‘English-only law’ faces possible legal battle from LULAC

An Iowa law from 2002 requires all official political papers to be printed in only English.
Published: Oct. 1, 2021 at 10:07 PM CDT
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Iowa (KWQC) - As elections are just days away now, LULAC, the League of United Latin American Citizens, may be looking to pursue legal action against the Iowa Secretary of State.

An Iowa law from 2002 declared Iowa’s main language as English, requiring all official political papers to be printed in only that language. LULAC Iowa State Director Nick Salazar says that leads to not every voice being heard. “What that means is that folks feel that they are not included in the democratic process- folks who may not be as fluent, others may not understand the process. There’s always changing laws changing provisions, and so they may not know what these new laws mean,” says Salazar. “When folks cannot participate in the process or if there’s a lot of barriers, we see a lot of folks who get apathetic towards the process, and you know they walk away and they don’t get to participate.”

LULAC asked Paul Pate, the Secretary of State for clarification on the English-only law, as Salazar says there was some confusion. He explains some auditors were unsure if paperwork printed in languages other than English was permitted, and even some tried to do it in the past.

Only two counties in Iowa, Buena Vista and Tama are allowed to translate their election materials because of the high number of Spanish-speaking and indigenous residents.

Per Section 203 of the Voting Rights Act, minorities with a history of exclusion from the voting process (more than 10,000 residents or over 5 percent of voting-age citizens) shall be provided with translations for their language.

the State Data Center estimates there are more than ten languages spoken in Iowa homes. Plus, Latinos are the fastest-growing ethnic group. Salazar says that’s a motivating factor for trying to get equal access to voting registration forms in languages besides English.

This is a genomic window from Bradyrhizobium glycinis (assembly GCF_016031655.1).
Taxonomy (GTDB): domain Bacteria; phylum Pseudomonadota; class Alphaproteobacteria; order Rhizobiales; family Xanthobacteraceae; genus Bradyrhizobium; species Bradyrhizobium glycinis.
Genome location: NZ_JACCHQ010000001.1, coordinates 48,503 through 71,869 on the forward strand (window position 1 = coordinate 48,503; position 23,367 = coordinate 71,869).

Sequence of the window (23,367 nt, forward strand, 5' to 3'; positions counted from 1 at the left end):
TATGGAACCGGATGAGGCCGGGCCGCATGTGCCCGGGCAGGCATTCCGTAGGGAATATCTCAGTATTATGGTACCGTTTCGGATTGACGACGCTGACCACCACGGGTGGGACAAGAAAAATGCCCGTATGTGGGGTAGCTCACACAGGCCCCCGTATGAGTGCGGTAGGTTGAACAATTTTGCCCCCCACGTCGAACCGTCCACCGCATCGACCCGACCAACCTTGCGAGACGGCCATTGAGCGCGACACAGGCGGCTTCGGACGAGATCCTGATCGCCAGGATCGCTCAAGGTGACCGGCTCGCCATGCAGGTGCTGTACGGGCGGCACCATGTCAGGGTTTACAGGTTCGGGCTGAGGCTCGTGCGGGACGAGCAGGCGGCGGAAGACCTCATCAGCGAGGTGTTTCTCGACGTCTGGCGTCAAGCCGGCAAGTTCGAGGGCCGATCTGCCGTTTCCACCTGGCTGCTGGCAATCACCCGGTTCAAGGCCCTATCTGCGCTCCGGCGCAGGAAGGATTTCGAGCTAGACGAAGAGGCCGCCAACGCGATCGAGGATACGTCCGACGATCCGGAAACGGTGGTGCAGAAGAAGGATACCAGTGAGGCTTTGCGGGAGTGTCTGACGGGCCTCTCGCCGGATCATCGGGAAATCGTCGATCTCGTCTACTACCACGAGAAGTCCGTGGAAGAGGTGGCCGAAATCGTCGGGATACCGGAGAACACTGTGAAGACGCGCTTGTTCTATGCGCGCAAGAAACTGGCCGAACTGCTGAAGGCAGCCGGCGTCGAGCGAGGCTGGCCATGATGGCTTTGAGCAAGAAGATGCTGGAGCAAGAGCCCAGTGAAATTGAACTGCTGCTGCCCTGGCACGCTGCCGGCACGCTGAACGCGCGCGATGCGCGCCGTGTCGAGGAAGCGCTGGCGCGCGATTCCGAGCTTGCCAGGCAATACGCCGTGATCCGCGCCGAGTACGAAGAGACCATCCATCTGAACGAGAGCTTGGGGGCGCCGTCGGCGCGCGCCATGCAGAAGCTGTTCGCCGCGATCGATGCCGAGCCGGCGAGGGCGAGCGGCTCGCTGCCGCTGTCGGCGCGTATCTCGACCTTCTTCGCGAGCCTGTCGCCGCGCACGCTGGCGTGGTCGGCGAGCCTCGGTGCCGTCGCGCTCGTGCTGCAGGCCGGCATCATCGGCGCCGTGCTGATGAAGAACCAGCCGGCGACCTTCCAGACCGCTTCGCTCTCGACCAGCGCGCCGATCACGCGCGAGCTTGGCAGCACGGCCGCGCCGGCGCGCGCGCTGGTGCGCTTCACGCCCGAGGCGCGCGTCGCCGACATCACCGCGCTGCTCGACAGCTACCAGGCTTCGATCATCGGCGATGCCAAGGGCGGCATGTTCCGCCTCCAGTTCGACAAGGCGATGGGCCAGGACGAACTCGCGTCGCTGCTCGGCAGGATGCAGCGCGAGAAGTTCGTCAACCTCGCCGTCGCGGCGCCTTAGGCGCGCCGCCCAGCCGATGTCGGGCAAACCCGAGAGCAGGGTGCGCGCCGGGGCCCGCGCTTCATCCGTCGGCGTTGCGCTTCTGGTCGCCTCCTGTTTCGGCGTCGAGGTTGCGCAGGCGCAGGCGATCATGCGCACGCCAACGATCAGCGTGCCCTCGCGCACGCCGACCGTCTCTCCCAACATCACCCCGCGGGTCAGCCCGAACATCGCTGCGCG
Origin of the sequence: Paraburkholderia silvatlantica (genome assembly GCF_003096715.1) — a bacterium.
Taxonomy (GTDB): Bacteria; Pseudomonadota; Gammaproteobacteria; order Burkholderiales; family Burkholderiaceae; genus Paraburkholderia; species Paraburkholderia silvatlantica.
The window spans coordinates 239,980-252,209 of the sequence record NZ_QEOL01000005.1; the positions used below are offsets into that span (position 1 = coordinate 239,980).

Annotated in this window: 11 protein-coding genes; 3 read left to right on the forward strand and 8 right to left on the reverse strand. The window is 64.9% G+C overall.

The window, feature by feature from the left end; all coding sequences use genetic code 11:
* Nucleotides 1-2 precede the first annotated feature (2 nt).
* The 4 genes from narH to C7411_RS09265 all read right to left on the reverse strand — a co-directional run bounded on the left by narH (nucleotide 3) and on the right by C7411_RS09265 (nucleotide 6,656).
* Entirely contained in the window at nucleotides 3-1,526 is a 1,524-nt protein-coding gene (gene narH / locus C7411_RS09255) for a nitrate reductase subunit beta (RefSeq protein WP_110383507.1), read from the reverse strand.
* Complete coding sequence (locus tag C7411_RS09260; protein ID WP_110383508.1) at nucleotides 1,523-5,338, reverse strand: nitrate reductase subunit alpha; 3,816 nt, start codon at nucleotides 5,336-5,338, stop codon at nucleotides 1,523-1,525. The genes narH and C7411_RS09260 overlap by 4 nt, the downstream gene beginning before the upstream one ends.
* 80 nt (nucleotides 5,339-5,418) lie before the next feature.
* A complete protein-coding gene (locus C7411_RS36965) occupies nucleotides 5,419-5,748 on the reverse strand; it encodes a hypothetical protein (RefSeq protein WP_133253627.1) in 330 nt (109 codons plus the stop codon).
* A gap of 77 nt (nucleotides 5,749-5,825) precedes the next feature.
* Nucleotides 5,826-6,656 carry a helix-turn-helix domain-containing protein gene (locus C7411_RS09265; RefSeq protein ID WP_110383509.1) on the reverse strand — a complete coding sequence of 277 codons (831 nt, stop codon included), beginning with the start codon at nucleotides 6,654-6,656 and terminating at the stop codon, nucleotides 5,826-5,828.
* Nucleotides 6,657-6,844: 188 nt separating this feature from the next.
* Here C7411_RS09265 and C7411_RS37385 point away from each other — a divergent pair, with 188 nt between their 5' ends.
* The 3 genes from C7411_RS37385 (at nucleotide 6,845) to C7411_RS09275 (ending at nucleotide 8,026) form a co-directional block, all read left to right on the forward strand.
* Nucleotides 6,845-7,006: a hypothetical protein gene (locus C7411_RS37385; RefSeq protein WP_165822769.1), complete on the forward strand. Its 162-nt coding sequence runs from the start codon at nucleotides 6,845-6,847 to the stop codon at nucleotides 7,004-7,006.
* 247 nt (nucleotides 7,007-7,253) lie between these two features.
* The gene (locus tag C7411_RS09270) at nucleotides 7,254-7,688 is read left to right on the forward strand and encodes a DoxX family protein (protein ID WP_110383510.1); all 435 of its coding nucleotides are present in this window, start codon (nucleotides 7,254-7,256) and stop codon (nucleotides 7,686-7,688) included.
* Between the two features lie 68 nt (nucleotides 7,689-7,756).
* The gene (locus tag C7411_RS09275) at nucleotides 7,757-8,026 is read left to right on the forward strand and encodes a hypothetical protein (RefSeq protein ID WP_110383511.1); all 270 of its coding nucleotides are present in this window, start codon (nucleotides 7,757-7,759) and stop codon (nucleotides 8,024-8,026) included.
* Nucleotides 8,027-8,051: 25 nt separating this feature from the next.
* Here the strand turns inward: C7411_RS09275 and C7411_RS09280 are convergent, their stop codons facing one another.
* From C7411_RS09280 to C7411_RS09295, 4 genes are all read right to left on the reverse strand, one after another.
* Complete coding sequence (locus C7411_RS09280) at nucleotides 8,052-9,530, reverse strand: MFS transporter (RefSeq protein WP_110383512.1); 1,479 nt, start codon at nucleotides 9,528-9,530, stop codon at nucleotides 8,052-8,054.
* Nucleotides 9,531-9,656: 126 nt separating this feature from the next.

“In Iowa, a lot of people think that it’s mainly white rural areas. But the reality is that we have a very diverse state, especially with our growing Latino Spanish-speaking population. So, it’s very important that not only that we include in every other aspect of our community in our society. So, they can properly engage with the government and be informed of all these different issues.”

TV6 reached out to the Iowa Secretary of State who says the office is still under an injunction from a 2008 court decision brought on by former representative Steve King, preventing the dissemination of official voter registration forms in languages other than English.

“My office has conducted numerous outreach efforts with the Spanish speaking community to help them understand Iowa’s election laws and deadlines. That includes ads on TV, radio and print, as well was working with the Iowa Office of Latino Affairs.  My office will continue extensive outreach efforts to Iowa voters, including this year ahead of the city/school elections,” wrote Secretary Paul Pate.

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